It was given the stamp of approval by art and history experts and has now fetched a world record HK$180 million at auction.
A 4in-high Chinese seal, used to stamp paintings as a sign of the emperor’s approval – reached three times the expected price in Hongkong.
The 18th century soapstone seal, which was carved to depict a lion-like mythical beast, features a Chinese inscription saying “Treasure admired by his Majesty the Qianlong Emperor”.
Seals formed an important part of the stationery at the Qing palace in imperial China.
The soapstone seal was part of an art collection amassed by London-based former Chinese diplomat Dr Wou Kiuan, who died in 1997. It had been lost during the political turmoil in China early last century and made its way to Europe.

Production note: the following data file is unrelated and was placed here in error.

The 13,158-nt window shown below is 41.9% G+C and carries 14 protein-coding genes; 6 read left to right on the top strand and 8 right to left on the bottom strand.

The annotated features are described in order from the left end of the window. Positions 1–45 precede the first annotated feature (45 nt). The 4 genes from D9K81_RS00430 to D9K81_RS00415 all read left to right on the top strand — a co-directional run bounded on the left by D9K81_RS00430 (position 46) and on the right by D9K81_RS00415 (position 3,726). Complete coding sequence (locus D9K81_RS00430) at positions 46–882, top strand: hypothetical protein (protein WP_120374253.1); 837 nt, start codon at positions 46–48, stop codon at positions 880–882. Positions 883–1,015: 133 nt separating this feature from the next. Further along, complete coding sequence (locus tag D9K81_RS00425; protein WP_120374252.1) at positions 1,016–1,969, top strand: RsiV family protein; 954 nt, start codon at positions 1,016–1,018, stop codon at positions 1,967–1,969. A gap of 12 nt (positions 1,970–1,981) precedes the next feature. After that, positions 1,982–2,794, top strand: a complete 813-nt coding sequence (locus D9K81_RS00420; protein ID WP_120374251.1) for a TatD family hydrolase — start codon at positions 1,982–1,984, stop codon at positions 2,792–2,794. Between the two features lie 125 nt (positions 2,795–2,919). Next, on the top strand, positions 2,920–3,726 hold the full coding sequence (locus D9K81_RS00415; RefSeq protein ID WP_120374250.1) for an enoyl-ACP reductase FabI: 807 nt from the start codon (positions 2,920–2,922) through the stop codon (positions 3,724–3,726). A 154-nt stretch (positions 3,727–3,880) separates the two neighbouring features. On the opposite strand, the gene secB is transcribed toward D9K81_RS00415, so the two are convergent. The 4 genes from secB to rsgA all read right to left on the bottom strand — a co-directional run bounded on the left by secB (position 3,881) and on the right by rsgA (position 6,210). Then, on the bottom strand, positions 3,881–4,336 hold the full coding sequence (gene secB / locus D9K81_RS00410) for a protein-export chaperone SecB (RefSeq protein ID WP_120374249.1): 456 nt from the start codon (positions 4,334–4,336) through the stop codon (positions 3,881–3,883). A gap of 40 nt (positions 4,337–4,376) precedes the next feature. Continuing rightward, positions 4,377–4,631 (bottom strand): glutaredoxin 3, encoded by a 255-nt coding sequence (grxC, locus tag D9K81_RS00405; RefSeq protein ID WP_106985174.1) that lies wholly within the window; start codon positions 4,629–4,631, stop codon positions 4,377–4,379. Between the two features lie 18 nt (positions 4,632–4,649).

The seal had been expected to make HK$60 million but sold for three times that amount, setting a world record for a seal in Asia.
Seals were used to secure letters and other documents in wax in the West but in China they took the place of signatures or signs of approval.
They printed an impression using paste or ink. Nicolas Chow, of auctioneer Sotheby’s, said when he first saw the soapstone seal in the Wou collection “it was like an electric shock”.
He added “I had seen the ghost of that seal so many times on so many of the most important paintings in the world”.
“It was a privilege to find a new home for this exceptionally important historical object”.
The buyer was not named, but the price of art from China has rocketed in the past 15 years as the newly-rich Chinese buy back their lost heritage.